Monday, September 04, 2006

Population 800 - Homecoming: The Bonfire

Homecoming almost upon us, and it is big here. It is very, very big. It is the biggest thing that happens in town all year. This was new to us. We had memories from growing up, of course. We decorated class floats with crepe paper, and there was a dance, which we may or may not have gone to, and a game, which we may or not have attended. (This is not the editorial or royal "we". I'm including my husband. Over the years we've compared notes on the whole phenomenon.) For us, Homecoming had been something, but not too much.

But here, the week leading up to the game is essentially carnival for the High School. The students are in the building and I understand that there is at least some formal instructional time; but what is mostly going on is theme dress up days, and contests between the classes, and pep rallys, and general horsing around. The seniors officially get time off to collect fuel for "The Bonfire".

Let me tell you about our first bonfire. We had only been in town about three weeks, and we figured this was a good chance to start becoming a part of the community. So Friday night we wandered down to Main Street to watch the procession. In this case, the "torchlight" procession. There weren't too many people on the street. (we learned later that most folks just head straight for the park). We could hear the high school band before it sort of straggled around the corner (this is just an informal warmup for the real parade). When they came into view, they were led by some cheerleaders carrying torches. Obviously homemade torches. These things were wood sticks topped by empty coffee cans. Well, not exactly empty, because there were flames coming out the top. We didn't think too much about this at first, but halfway down Main Street one of the coffee cans fell off the stick and rolled under a parked car. The odd thing was, we seemed to be the only ones who were the least bit concerned about a flaming coffee can under a parked car, a car with a gas tank. Someone did sort of casually go fish the can out, and it is just possible that the flames were out by the time the can hit the curb. I have noticed, though, that we haven't seen any torches in the years since.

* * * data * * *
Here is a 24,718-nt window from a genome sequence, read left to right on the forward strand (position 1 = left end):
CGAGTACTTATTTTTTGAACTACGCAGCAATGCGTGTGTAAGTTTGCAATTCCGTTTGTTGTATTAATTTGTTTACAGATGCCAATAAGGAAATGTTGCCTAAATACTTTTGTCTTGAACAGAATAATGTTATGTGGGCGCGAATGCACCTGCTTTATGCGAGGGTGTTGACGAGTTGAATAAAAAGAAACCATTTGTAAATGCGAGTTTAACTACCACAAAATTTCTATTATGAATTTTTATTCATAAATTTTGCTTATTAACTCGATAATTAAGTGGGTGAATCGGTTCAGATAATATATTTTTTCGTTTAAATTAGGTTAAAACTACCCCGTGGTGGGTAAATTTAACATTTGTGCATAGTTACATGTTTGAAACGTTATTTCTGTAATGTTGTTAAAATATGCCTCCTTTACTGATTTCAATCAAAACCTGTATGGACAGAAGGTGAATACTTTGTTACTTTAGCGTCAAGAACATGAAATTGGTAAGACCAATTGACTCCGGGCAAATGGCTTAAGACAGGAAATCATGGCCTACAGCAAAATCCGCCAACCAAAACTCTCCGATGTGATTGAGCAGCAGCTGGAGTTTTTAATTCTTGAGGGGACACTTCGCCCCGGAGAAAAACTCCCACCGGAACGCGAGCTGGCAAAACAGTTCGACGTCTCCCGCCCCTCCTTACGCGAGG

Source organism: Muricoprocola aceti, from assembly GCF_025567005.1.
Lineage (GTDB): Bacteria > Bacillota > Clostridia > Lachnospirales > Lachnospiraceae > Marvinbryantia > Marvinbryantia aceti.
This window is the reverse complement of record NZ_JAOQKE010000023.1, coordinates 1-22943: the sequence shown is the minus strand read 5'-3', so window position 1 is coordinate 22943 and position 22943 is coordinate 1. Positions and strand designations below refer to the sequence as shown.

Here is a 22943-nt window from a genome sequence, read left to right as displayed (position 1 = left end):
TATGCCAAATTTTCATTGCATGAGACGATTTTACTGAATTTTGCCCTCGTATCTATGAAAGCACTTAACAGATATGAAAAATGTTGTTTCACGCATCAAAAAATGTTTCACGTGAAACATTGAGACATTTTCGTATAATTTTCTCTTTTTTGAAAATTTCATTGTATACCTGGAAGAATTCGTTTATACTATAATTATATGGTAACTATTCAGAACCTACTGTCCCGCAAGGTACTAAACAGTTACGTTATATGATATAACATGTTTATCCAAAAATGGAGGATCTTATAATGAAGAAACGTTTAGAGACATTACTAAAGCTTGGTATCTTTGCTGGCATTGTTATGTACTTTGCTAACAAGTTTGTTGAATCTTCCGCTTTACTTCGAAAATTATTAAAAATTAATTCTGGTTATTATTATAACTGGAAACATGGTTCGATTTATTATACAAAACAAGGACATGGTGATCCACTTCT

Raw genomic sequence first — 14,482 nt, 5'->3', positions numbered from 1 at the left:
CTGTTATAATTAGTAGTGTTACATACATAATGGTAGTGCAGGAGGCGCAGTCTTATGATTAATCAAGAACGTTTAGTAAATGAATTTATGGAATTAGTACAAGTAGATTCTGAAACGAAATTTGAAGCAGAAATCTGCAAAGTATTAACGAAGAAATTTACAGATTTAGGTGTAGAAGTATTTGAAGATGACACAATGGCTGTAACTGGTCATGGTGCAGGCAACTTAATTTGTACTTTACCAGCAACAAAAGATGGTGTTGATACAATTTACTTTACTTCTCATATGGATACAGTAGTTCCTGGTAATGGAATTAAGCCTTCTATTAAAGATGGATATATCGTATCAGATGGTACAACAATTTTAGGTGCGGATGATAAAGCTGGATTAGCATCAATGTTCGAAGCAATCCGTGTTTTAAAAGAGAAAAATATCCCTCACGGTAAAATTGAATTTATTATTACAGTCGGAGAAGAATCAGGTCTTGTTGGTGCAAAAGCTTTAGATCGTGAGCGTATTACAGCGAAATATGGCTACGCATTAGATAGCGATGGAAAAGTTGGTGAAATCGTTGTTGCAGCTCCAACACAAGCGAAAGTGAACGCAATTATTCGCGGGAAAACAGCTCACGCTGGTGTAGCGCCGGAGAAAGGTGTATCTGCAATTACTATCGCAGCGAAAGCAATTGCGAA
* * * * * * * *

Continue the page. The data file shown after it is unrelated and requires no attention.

Anyway, cheerleaders, band and some pickup trucks filled with Seniors headed to the park, with the rest of us falling in behind. At the park we found a 15-20 foot pile of wood with an honest to goodness outhouse on top and a pretty sizable crowd gathered around. That baby must have been soaked with kerosene, because it went up fast and it went up hot. The crowd stepped back a few paces. It was a mild evening with a light breeze. There was a dry cornfield about 30 feet away. There was not a fire truck in sight. And after a couple of minutes the crowd turned around and walked away, over to the football field to hear some words from the coach and the players. And then everybody went home, and the damn fire was still burning.

Now bear in mind that we had just moved from California, which had been in the middle of a drought, where the least spark was cause for concern, where wildfires had been burning less than 25 miles from our home. Need I say that we found the entire evening highly unnerving and unsettling?

We've calmed down. Now the Bonfire is the part of Homecoming I like best (Though I still feel that people should hang around it a little longer. If you're going to have a really big fire, you might as well watch it awhile). But it is a friendly sort of evening, with lots of little kids running around, and I usually bump into folks I haven't seen in months. Sadly, the supply of genuine outhouses seems to have been fully depleted, but the kids do a plywood mock up, just to carry on the tradition. One year they snuck in firecrackers. The Administration has successfully discouraged a repeat of that, so far at least. One year the fire did spread, but only a little bit; and it seems to me that the Volunteer Fire Department has had a truck around since then.

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